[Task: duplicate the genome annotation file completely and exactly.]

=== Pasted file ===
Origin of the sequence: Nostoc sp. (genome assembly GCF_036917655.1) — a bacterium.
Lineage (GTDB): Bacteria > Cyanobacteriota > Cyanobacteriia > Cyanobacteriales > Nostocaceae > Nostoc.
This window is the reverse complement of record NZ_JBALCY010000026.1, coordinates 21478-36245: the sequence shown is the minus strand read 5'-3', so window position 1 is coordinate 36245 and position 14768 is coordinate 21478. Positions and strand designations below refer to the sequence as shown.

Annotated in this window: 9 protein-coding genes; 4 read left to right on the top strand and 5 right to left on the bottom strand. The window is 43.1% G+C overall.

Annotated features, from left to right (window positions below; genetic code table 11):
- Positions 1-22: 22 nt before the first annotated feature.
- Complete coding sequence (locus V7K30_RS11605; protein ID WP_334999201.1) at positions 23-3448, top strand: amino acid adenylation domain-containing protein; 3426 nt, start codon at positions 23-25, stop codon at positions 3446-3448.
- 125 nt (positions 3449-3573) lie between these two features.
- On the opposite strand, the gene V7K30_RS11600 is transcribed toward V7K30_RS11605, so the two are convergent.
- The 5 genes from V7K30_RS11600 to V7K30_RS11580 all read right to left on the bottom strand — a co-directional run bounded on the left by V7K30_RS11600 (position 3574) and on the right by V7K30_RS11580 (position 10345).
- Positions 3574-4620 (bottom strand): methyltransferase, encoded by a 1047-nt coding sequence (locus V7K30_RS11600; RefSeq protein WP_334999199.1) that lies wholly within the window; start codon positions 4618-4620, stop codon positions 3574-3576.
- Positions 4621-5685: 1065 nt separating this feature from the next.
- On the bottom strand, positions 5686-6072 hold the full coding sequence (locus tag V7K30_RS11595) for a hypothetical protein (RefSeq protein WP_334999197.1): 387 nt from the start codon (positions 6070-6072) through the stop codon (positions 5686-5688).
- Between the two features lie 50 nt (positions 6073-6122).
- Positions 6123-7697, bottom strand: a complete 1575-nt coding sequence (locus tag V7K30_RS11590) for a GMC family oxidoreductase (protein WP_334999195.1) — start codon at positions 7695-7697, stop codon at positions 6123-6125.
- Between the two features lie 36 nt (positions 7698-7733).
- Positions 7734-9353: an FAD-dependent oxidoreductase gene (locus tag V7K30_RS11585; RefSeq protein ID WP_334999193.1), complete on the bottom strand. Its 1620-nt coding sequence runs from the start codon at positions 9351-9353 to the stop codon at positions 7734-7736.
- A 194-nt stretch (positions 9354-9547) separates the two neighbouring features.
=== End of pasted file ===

Origin of the sequence: Nostoc sp. (genome assembly GCF_036917655.1) — a bacterium.
Lineage (GTDB): Bacteria > Cyanobacteriota > Cyanobacteriia > Cyanobacteriales > Nostocaceae > Nostoc.
This window is the reverse complement of record NZ_JBALCY010000026.1, coordinates 21478-36245: the sequence shown is the minus strand read 5'-3', so window position 1 is coordinate 36245 and position 14768 is coordinate 21478. Positions and strand designations below refer to the sequence as shown.

Annotated in this window: 9 protein-coding genes; 4 read left to right on the top strand and 5 right to left on the bottom strand. The window is 43.1% G+C overall.

Annotated features, from left to right (window positions below; genetic code table 11):
- Positions 1-22: 22 nt before the first annotated feature.
- Complete coding sequence (locus V7K30_RS11605; protein ID WP_334999201.1) at positions 23-3448, top strand: amino acid adenylation domain-containing protein; 3426 nt, start codon at positions 23-25, stop codon at positions 3446-3448.
- 125 nt (positions 3449-3573) lie between these two features.
- On the opposite strand, the gene V7K30_RS11600 is transcribed toward V7K30_RS11605, so the two are convergent.
- The 5 genes from V7K30_RS11600 to V7K30_RS11580 all read right to left on the bottom strand — a co-directional run bounded on the left by V7K30_RS11600 (position 3574) and on the right by V7K30_RS11580 (position 10345).
- Positions 3574-4620 (bottom strand): methyltransferase, encoded by a 1047-nt coding sequence (locus V7K30_RS11600; RefSeq protein WP_334999199.1) that lies wholly within the window; start codon positions 4618-4620, stop codon positions 3574-3576.
- Positions 4621-5685: 1065 nt separating this feature from the next.
- On the bottom strand, positions 5686-6072 hold the full coding sequence (locus tag V7K30_RS11595) for a hypothetical protein (RefSeq protein WP_334999197.1): 387 nt from the start codon (positions 6070-6072) through the stop codon (positions 5686-5688).
- Between the two features lie 50 nt (positions 6073-6122).
- Positions 6123-7697, bottom strand: a complete 1575-nt coding sequence (locus tag V7K30_RS11590) for a GMC family oxidoreductase (protein WP_334999195.1) — start codon at positions 7695-7697, stop codon at positions 6123-6125.
- Between the two features lie 36 nt (positions 7698-7733).
- Positions 7734-9353: an FAD-dependent oxidoreductase gene (locus tag V7K30_RS11585; RefSeq protein ID WP_334999193.1), complete on the bottom strand. Its 1620-nt coding sequence runs from the start codon at positions 9351-9353 to the stop codon at positions 7734-7736.
- A 194-nt stretch (positions 9354-9547) separates the two neighbouring features.